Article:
Ann, an attractive widowed New York model, lives in an apartment with her daughter Peggy. The courtship of Ann by visiting engineer Larry, and accompanying misadventures, are seen alternately from their and Peggy’s viewpoint. Filmed realistically at many New York locations.
Rod Crawford <[email protected]>
User Reviews: Morris Engel and Ruth Orkin were an odd team. Together they made "The Little Fugitive" and "Lovers and Lollipops". The only other credit either had was Engels’ "Weddings and Babies". Their films appeared rather rough compared to a Hollywood production–using actors who were often non-professionals or budding actors in natural settings–much like the Italian Neo-Realist films. While folks like Truffaut loved their films and felt they helped lead to the French New Wave movement, in the States they were less warmly received and their careers were soon over in film.
"Lovers and Lollipops" is the less famous collaboration from this team. It stars two folks who later would be familiar faces on TV and in films (Lori March and Gerald S. O’Loughlin). The child was played by Cathy Dunn and it was her only screen appearance.
As for the look of the film, the camera-work has a decidedly non-professional look to it–like they are using a high quality home camera. The sound was okay, but it had a sound as if it was dubbed in, a bit rough, later. Now these really aren’t complaints–more a explanation for how the film appeared technically–like a truly independent film. And the music, though not bad, is VERY repetitive.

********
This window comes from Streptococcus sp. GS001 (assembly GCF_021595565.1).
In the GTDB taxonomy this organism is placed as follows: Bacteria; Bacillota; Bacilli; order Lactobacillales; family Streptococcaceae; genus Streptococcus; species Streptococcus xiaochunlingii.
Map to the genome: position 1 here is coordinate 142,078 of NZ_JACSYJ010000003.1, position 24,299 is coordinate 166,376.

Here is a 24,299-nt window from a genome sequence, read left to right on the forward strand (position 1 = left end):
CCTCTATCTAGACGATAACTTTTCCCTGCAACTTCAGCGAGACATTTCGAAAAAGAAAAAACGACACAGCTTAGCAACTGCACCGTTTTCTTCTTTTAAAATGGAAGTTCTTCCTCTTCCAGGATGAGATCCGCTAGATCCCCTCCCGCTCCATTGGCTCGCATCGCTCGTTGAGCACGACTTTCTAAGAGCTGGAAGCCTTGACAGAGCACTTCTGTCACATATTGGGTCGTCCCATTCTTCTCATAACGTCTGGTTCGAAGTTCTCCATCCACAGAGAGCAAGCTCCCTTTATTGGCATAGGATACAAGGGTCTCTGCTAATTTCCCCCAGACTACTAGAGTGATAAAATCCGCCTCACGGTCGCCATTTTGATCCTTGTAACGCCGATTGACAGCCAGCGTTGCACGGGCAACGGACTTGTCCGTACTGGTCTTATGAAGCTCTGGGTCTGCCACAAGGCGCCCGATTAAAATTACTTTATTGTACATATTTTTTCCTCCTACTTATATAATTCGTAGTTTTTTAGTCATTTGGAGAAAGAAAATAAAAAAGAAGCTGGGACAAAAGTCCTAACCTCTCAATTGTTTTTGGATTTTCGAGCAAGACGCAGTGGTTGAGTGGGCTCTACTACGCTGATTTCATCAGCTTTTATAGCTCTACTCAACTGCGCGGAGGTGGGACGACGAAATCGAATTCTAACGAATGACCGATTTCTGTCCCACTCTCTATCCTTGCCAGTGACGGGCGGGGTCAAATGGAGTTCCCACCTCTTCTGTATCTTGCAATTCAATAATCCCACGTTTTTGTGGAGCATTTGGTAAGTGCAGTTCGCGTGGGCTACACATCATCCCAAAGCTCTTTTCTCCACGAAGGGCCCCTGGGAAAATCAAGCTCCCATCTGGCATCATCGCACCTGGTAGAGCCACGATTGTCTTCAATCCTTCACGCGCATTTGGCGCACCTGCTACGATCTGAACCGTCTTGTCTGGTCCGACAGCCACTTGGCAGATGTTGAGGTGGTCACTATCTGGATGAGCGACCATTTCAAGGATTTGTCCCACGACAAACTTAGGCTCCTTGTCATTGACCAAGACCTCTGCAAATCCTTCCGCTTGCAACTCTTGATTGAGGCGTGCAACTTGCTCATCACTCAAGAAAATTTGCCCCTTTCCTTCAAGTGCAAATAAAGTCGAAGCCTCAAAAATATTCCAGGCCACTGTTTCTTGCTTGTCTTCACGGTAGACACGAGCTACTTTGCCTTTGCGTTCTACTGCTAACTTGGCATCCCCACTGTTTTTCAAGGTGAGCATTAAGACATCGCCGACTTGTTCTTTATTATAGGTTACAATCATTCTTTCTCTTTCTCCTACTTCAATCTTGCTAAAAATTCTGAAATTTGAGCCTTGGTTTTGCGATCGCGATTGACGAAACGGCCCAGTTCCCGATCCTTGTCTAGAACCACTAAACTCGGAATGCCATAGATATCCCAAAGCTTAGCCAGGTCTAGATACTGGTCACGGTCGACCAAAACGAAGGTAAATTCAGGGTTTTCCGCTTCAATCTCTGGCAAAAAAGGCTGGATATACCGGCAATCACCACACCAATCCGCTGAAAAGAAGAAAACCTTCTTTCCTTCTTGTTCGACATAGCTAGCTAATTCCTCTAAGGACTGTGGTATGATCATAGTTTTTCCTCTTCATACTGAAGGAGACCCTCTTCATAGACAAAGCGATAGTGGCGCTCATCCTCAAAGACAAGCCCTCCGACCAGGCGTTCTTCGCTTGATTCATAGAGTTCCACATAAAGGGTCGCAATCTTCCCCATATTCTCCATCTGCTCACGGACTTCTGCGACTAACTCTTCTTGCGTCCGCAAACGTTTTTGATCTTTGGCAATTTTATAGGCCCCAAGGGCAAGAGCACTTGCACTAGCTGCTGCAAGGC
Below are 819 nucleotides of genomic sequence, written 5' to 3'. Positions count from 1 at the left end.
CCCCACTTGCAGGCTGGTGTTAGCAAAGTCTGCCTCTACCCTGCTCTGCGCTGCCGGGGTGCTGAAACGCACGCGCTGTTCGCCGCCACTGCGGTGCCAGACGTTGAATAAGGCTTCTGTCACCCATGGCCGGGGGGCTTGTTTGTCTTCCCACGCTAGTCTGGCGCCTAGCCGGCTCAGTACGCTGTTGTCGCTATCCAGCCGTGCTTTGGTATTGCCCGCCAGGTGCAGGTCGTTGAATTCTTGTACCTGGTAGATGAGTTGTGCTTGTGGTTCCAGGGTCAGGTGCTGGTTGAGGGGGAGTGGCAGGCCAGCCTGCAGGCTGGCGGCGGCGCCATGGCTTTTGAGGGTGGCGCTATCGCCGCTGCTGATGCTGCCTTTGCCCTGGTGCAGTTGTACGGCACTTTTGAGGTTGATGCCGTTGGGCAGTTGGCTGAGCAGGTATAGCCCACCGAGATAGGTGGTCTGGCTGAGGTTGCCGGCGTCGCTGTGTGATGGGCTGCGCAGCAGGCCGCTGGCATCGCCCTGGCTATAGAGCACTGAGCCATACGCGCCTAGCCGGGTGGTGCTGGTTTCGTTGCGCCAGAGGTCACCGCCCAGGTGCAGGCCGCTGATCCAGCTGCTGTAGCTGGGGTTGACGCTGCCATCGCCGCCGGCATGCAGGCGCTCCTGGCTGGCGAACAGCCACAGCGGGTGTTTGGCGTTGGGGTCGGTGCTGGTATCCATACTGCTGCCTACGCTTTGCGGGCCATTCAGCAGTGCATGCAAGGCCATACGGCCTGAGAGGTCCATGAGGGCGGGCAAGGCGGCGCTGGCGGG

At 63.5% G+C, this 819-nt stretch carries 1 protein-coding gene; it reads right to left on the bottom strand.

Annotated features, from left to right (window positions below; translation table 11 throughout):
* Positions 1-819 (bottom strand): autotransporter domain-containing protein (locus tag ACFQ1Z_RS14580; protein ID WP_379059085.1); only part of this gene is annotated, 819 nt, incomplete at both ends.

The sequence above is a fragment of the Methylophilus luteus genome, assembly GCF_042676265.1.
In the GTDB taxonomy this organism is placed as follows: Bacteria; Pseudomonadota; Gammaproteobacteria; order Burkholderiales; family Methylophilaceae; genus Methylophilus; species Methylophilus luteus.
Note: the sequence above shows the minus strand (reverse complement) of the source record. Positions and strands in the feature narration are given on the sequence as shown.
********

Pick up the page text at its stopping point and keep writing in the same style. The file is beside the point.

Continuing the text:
The film involves a widow with a young child. She has met a nice man and is in love–but there is the child to think of. So, as the man and woman date, they take the child places with them in New York–and it looks like a home movie of some ordinary folks who, frankly, aren’t that interesting. Nor, for that matter, is the child. The film just seems to go on and on…and my wife, who was watching it with me, started insisting that ‘we’d seen ENOUGH of this dull film’. Well, I have a very high tolerance for all kinds of films, but after a while I agreed–the film was going no where and I didn’t want my wife to leave me! So, we both agreed, just before the film ended, to turn it off, as life is too short to watch dull little films like this. I appreciate that the folks did a lot with what they had (which was almost nothing) but they needed more of a script. I say they should have kidnapped or killed the kid…SOMETHING to give the viewer a reason to stick with this one.